2 Responses to An alternative treatment that could actually be integrated into clinical routine !?!?

  • I had never heard of the Feldenkrais Method until this article. It prompted me to do a bit of web searching. “One might discuss whether or not FM is truly an alternative therapy”. Indeed! Neither on websites nor in peer-reviewed literature were any of the usual hallmarks of faith and witchcraft medicine evident.
    A couple of websites include Feldenkrais alongside pilates, yoga and the like, but if you remove the metaphysical woo from the latter the exercising part of their activity probably merges with Feldenkrais under the general heading of physiotherapy. The worst I could find on websites (in an admittedly cursory search) was the list of things Feldenkrais claims as conditions that respond to the method. This was at While the list was far from the usual “cures everything” nonsense one associates with the Big Snakeoil industry, it was a far cry from the OP’s “The indication for which the evidence is most convincing is the improvement of elderly people’s balance.”
    I normally search peer-reviewed literature via Ovid-Medline, which picks up everything published even in the most obscure journals since 1946. A search for articles with “Feldenkrais” in the title produced 37 articles (an improvement on the 17 that turned up when I recently searched for “gua sha”!). They were published in a variety of type of journal, including several in dedicated altmed periodicals, confirming the association of Feldenkrais with altmed. The nearest I could find to metaphysics in one of these articles was in Kimmel et al. Frontiers in Psychology 2014,5:1424, where the abstract reads like something created by the wonderful Postmodern Generator. But then, it’s a psychology journal — need one say more?! (A tiny sample from the abstract: “Expressed in dynamic systems parlance, both disciplines foster metastability, adaptivity, and self-organization in the client’s somato-personal system by progressively reconfiguring systemic dispositions, i.e., an attractor landscape. Doing so requires a keen embodied apperception of hierarchies of somato-systemic order.”)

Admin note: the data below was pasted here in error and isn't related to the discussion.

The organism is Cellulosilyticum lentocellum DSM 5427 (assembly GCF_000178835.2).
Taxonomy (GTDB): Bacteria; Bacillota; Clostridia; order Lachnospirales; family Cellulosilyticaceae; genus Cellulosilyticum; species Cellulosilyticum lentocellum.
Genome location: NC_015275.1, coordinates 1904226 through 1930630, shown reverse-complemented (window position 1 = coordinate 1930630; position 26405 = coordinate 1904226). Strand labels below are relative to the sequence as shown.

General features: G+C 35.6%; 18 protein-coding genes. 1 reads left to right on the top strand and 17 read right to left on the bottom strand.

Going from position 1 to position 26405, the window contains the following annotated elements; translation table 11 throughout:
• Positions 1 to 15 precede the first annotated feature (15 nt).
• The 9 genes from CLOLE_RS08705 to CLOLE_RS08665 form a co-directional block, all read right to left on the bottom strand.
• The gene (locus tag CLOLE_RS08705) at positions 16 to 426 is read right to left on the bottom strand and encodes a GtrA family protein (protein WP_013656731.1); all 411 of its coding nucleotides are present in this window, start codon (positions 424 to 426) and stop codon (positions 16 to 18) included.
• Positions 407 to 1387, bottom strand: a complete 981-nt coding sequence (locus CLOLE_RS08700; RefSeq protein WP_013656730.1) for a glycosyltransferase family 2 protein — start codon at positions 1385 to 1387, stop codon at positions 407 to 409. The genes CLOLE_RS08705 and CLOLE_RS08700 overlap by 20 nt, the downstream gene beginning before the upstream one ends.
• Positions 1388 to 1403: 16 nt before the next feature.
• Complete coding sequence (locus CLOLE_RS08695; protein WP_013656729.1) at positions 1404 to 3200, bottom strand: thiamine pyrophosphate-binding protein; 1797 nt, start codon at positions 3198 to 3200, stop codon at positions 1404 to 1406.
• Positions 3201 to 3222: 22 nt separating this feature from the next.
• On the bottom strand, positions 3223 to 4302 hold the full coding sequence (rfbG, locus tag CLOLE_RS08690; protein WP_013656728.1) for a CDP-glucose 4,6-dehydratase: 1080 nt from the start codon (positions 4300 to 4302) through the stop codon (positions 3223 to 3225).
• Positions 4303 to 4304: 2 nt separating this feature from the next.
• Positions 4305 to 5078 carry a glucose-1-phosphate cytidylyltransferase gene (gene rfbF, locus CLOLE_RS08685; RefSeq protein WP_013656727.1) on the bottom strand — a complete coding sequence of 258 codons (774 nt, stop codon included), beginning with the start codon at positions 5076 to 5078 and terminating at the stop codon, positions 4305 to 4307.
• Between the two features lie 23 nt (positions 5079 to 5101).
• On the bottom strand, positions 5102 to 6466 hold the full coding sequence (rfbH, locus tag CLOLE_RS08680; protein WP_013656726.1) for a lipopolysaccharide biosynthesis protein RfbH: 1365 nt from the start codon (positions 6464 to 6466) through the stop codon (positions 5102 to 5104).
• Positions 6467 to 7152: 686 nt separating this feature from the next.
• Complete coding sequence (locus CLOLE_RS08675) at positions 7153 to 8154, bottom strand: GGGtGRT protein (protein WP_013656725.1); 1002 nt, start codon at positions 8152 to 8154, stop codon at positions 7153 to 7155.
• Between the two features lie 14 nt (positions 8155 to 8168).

My personal bottom line, totally in agreement with the OP, is that the Feldenkrais Method generally lacks the normal hallmarks of complementary and alternative medicine, viz. scientifically illiterate basis of action, obsolete metaphysical underlying concepts, claims to be panacea for all types of disease, and absence of robust evidence for clinical effect. The Hillier and Worley systematic review linked to in the OP provides a basis of evidence for considering the approach may well have some value. As one aware of declining balance and increasing sense of vertigo with advancing years, I might even give it a go.

  • Intensive repetition of functional movements is based on the principles of motor learning that underpin many experimental interventions e.g. Constraint Induced Movement Therapy that aim to improve activity limitation in children and adults with neurological disease . Passive movements are not thought to induce plastic changes, but active and guided (active-assisted) movements are.